Skip to product information
1 of 1

Automatic For The People | 25th Anniversary

Craft Recordings

Regular price
$39.00 SGD
Regular price
Sale price
$39.00 SGD


Over the course of the promo cycle for R.E.M.’s eighth album, Automatic for the People, Michael Stipe came out as a balding man. Not that anyone was surprised—as of 1991’s Out of Time, the singer’s famous cloak of curls had given way to a tidy short cut, and the videos for Automatic for the People’s singles had effectively become showcases for Stipe’s hat collection. By the time the clip for the album’s bittersweet final single, “Find the River,” surfaced in the fall of 1993, Stipe’s backwards baseball cap could no longer conceal his failing follicles.


While hair loss is common among men over 30, you don’t often see it happen to the lead singer of a major rock band at the height of its popularity. It must’ve been especially trying for Stipe, who not only used his long locks as a security blanket (“The hair helped a lot to hide who I was,” he would tell The Guardian in 2007), but also had to contend with spurious rumors that suggested his changing visage was a function of declining health. Yet for all the stress it may have caused him at the time, Stipe’s fading hairline was an effective advertisement for an austere but nakedly emotional album consumed by the anxiety of aging, the inevitability of death, the loss of innocence, and the impossibility of holding on to the past.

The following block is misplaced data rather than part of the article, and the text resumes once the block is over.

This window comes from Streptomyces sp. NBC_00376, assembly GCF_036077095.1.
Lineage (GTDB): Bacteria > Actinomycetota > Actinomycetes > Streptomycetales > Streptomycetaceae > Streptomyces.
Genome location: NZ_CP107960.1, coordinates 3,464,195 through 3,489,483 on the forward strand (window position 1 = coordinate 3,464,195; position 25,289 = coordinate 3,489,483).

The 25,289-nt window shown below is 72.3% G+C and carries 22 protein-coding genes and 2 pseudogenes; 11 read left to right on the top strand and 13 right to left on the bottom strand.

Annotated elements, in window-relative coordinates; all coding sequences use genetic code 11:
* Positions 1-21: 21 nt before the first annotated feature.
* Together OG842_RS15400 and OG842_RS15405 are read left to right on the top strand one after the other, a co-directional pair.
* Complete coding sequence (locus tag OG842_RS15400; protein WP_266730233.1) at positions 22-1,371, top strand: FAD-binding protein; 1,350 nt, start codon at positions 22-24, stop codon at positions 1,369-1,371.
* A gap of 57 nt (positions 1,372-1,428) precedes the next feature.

With the release of Automatic for the People, R.E.M. firmly entered their elder-statesmen phase, just as the next wave of alternative rock was cresting. R.E.M.’s career up to that point had represented the platonic ideal of a left-of-center rock band infiltrating the mainstream—a step-by-step process that saw the band turn bolder and its audience get bigger with each album, culminating in the multi-platinum, MTV-saturating success of Out of Time. Ironically, Automatic for the People arrived in a post-Nevermind world where all that careful groundwork was being razed by overzealous major labels desperately seeking the next Nirvana. At the same time, the amped-up, aggressive nature of grunge threatened to make R.E.M.’s increasingly refined, mandolin-plucked pop seem, well, out of time. - Pitchfork

Label: Craft Recordings – CR00046

Format: Vinyl, LP, Album, Reissue, Remastered, 180g

Country: US

Released: 10 Nov 2017

Genre: Rock

Style: Alternative Rock, Pop Rock